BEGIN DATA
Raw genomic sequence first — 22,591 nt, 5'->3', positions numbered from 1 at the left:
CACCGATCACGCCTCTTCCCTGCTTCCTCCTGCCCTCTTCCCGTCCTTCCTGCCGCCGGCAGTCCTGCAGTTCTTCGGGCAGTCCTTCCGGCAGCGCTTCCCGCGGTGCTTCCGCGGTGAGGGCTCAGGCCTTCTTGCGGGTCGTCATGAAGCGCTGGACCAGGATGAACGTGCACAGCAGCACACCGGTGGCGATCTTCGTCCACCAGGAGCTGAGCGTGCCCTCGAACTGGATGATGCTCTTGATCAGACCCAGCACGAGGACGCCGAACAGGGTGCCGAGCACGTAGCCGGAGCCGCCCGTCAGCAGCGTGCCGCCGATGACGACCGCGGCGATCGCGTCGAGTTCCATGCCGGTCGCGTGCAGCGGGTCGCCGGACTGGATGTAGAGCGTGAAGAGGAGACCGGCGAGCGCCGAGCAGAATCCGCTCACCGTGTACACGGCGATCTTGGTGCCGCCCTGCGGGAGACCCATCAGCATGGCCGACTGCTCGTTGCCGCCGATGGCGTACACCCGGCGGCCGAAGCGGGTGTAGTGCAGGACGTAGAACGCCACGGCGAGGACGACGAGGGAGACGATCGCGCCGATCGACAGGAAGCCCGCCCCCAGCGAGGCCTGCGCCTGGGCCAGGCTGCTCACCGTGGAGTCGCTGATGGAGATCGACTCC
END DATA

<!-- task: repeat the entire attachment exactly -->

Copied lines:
Raw genomic sequence first — 22,591 nt, 5'->3', positions numbered from 1 at the left:
CACCGATCACGCCTCTTCCCTGCTTCCTCCTGCCCTCTTCCCGTCCTTCCTGCCGCCGGCAGTCCTGCAGTTCTTCGGGCAGTCCTTCCGGCAGCGCTTCCCGCGGTGCTTCCGCGGTGAGGGCTCAGGCCTTCTTGCGGGTCGTCATGAAGCGCTGGACCAGGATGAACGTGCACAGCAGCACACCGGTGGCGATCTTCGTCCACCAGGAGCTGAGCGTGCCCTCGAACTGGATGATGCTCTTGATCAGACCCAGCACGAGGACGCCGAACAGGGTGCCGAGCACGTAGCCGGAGCCGCCCGTCAGCAGCGTGCCGCCGATGACGACCGCGGCGATCGCGTCGAGTTCCATGCCGGTCGCGTGCAGCGGGTCGCCGGACTGGATGTAGAGCGTGAAGAGGAGACCGGCGAGCGCCGAGCAGAATCCGCTCACCGTGTACACGGCGATCTTGGTGCCGCCCTGCGGGAGACCCATCAGCATGGCCGACTGCTCGTTGCCGCCGATGGCGTACACCCGGCGGCCGAAGCGGGTGTAGTGCAGGACGTAGAACGCCACGGCGAGGACGACGAGGGAGACGATCGCGCCGATCGACAGGAAGCCCGCCCCCAGCGAGGCCTGCGCCTGGGCCAGGCTGCTCACCGTGGAGTCGCTGATGGAGATCGACTCC